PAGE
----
Edgar Allan Poe said, “Believe only half of what you see and nothing that you hear.”
Not only do I think that Poe’s quote is accurate in every day life, but even more accurate as applied to dealing with the Division of Medical Assistance (DMA).
A client told me a story: (This is a synopsis. This may not be a true story.)
“I called DMA Program Integrity (PI). The person there told me that my documents were fine and that I should not worry. Two days later, DMA sent me a letter terminating my Medicaid contract. And guess who signed it? The exact person who reassured me over the phone!”
Obviously, this client was flabbergasted when the letter of termination was delivered. I try to logically understand how “client” could be reassured one day by DMA and two days later be terminated from Medicaid by DMA.
My question is: Is there a lack of communication between or within departments at DMA?
Logically, I see two options. I have not come up with any other options, but feel free to suggest any.
Option A: Perhaps the signator does not actually sign the documents; instead, maybe there is a stamped-signature for the signator. So, if a stamped-signature is used, perhaps the signator was unaware of the Termination Notice being mailed. But if the signator was unaware of something as important as a Termination Notice, then there is HUGE breakdown in communication, either between departments or within departments at DMA.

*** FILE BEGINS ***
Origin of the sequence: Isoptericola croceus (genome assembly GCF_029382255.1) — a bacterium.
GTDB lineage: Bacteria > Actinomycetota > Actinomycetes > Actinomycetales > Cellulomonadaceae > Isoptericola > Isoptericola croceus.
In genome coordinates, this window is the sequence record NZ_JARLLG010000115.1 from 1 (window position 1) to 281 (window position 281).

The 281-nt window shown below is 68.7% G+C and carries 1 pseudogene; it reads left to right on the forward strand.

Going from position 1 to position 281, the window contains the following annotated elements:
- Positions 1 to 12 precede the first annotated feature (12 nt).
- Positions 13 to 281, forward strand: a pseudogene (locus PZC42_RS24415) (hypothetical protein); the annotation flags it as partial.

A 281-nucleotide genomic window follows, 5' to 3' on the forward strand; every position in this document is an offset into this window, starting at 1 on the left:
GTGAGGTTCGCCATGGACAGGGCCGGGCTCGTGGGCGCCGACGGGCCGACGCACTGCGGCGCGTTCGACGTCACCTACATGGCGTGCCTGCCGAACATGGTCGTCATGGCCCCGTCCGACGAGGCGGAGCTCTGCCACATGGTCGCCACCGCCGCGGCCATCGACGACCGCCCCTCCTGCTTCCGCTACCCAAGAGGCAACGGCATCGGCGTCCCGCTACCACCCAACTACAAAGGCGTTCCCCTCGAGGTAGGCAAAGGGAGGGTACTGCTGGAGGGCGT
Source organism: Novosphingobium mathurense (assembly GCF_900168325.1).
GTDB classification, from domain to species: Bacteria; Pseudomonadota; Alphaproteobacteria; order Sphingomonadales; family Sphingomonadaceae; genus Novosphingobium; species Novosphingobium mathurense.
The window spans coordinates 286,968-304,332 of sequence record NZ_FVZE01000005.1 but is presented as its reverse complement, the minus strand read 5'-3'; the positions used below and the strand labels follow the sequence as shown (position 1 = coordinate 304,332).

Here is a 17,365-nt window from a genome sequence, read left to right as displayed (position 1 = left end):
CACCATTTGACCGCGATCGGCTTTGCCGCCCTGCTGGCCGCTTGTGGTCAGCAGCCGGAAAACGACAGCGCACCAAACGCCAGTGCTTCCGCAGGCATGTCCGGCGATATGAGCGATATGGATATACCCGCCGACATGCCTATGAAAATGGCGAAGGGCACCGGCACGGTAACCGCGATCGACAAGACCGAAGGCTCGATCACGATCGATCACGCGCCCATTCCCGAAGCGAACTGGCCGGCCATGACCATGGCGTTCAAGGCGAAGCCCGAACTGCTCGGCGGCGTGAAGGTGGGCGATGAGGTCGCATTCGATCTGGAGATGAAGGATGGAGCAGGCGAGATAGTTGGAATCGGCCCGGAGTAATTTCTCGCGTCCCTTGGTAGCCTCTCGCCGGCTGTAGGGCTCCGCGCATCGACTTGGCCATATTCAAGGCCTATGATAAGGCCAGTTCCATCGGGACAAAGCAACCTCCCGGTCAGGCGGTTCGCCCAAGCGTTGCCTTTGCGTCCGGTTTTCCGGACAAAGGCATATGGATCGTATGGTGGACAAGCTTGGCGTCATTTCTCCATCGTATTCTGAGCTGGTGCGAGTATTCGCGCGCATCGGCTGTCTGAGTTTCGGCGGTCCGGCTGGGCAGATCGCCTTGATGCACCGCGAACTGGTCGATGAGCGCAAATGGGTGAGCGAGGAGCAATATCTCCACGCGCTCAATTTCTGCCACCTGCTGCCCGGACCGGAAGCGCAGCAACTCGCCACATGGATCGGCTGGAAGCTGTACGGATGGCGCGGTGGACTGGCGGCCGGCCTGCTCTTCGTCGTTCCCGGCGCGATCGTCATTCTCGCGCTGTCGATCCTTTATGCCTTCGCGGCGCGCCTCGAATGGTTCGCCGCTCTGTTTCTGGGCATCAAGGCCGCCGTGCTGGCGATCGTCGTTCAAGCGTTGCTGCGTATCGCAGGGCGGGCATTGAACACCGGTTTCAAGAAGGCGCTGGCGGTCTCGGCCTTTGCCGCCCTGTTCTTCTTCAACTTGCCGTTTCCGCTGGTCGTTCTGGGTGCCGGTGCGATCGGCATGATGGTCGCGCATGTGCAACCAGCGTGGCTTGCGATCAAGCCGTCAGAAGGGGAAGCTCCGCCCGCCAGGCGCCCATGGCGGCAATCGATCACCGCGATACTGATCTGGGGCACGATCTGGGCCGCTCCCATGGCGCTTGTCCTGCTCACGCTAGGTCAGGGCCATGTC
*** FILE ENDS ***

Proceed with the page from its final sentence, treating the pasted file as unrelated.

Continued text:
Option B: So, if there is NOT a lack of communication between departments or within departments at DMA, then I am left to logically ascertain that the signator knew that the Termination Notice was being mailed or was going to be mailed at the time of the reassurance to client.
Both Option A and B are bothersome. I actually cannot decide which one is worse.
However, despite the reason behind both: (1) the verbal reassurance; and (2) the termination notice, the moral of the story is obvious: “Believe only half of what you see and nothing that you hear.”
Furthermore, despite the reason behind both, the action to be taken from the moral is: Document everything.
It reminds me of Aesop’s Fable, “The Man and the Satyr.”
A man and a satyr once poured out libations together in token of a bond of alliance being formed between them. One very cold wintry day, as they talked together, the man put his fingers to his mouth and blew on them. On the satyr inquiring the reason of this, he told him that he did it to warm his hands, they were so cold. Later on in the day they sat down to eat, the food prepared being quite scalding. The man raised one of the dishes a little towards his mouth and blew in it. On the satyr again inquiring the reason of this, he said that he did it to cool the meat, it was so hot.
“I can no longer consider you as a friend,” said the Satyr, “a fellow who with the same breath blows hot and cold.”